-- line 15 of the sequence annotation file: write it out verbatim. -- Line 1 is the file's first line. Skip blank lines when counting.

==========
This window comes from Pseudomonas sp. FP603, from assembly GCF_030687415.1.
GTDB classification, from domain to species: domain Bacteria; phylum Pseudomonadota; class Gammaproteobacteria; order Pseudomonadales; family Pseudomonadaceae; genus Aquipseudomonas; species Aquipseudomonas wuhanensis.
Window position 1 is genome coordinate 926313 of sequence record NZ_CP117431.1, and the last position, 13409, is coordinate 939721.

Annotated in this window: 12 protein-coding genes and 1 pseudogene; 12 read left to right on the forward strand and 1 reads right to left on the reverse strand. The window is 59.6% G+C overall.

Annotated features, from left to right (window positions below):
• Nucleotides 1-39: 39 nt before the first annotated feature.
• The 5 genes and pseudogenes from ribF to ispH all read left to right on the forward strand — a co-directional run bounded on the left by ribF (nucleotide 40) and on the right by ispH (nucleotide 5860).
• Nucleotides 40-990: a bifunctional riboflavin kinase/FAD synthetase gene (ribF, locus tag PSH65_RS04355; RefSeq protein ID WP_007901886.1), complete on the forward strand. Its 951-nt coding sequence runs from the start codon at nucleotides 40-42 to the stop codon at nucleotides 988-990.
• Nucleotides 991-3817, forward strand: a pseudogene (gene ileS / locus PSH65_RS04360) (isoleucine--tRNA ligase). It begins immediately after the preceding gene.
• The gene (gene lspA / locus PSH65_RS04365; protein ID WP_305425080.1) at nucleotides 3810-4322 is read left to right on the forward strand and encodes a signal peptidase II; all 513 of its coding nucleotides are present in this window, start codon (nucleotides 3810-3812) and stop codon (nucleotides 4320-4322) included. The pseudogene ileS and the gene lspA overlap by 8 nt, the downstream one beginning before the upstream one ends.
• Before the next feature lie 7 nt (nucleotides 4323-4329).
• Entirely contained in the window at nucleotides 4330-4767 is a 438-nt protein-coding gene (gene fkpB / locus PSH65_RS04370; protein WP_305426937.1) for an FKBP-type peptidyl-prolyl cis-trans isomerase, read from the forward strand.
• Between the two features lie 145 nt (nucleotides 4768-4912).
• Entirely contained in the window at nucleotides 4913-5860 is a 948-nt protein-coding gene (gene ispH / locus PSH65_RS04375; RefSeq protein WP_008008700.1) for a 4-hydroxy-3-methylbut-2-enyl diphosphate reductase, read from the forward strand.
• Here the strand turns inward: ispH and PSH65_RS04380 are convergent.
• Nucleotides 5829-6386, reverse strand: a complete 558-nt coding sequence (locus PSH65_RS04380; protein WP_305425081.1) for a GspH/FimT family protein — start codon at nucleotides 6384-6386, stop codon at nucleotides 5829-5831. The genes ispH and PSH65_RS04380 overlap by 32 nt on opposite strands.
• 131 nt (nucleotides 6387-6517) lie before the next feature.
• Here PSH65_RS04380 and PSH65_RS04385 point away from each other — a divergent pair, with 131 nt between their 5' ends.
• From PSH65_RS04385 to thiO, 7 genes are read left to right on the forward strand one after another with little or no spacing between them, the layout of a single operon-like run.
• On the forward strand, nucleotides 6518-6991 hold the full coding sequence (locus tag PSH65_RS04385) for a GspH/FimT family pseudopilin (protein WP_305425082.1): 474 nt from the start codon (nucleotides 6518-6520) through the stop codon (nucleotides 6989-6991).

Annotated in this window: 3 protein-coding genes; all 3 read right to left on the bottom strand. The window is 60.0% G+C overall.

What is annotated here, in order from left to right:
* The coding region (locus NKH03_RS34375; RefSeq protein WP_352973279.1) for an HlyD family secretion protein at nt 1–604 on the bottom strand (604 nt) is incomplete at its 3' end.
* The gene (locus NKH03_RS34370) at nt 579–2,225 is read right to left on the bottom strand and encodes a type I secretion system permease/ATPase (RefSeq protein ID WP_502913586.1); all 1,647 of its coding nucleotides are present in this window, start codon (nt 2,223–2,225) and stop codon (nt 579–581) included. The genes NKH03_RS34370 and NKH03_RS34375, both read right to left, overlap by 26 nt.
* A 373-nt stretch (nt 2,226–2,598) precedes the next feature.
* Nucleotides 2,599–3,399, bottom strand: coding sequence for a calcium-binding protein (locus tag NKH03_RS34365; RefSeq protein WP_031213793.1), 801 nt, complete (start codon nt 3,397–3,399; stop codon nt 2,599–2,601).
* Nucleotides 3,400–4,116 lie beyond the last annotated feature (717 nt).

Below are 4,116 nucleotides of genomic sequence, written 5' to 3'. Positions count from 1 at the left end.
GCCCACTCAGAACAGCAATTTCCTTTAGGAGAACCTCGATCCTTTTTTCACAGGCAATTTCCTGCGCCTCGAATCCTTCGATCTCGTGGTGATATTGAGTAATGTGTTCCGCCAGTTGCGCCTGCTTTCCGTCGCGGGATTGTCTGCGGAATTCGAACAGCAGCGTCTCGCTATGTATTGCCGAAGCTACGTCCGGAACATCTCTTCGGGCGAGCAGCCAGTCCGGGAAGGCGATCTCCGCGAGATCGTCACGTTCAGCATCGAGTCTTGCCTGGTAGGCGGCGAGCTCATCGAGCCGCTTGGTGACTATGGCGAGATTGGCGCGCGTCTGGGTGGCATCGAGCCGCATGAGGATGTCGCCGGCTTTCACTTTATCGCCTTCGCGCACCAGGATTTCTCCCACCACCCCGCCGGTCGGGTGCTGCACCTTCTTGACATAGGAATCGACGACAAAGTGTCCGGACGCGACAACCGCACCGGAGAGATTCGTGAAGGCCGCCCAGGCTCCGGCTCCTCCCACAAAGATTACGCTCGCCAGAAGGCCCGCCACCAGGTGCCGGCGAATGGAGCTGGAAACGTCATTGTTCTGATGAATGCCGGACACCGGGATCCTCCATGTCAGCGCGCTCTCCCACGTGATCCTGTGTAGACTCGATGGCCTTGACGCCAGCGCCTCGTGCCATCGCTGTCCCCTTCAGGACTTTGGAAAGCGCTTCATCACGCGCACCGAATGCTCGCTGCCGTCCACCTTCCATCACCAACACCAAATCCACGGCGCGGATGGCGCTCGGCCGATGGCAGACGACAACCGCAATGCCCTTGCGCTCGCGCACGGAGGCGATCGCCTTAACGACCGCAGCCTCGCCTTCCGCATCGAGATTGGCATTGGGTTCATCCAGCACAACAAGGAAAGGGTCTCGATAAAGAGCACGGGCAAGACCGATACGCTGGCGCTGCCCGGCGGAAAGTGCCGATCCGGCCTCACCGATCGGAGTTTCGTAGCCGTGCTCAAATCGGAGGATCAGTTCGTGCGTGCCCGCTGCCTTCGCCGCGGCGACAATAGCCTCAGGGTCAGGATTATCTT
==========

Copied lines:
• Here the strand turns inward: ispH and PSH65_RS04380 are convergent.